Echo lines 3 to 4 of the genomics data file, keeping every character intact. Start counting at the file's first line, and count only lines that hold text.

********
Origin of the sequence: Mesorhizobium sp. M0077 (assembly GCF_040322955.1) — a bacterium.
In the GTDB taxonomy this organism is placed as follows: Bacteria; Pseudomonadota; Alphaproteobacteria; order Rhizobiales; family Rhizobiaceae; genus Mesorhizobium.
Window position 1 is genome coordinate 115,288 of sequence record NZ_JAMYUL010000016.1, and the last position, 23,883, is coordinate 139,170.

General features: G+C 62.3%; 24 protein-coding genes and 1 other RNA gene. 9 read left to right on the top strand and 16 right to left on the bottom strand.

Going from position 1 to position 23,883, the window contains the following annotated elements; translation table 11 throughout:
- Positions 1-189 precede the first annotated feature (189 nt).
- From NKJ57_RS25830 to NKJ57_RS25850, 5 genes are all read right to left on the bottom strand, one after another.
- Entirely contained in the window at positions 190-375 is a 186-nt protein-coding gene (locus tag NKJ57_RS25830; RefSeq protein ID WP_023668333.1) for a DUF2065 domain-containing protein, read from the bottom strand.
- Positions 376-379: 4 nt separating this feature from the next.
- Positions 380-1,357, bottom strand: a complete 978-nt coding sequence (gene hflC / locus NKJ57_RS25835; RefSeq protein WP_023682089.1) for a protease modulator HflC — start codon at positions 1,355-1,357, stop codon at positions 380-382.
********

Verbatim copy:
Window position 1 is genome coordinate 115,288 of sequence record NZ_JAMYUL010000016.1, and the last position, 23,883, is coordinate 139,170.

General features: G+C 62.3%; 24 protein-coding genes and 1 other RNA gene. 9 read left to right on the top strand and 16 right to left on the bottom strand.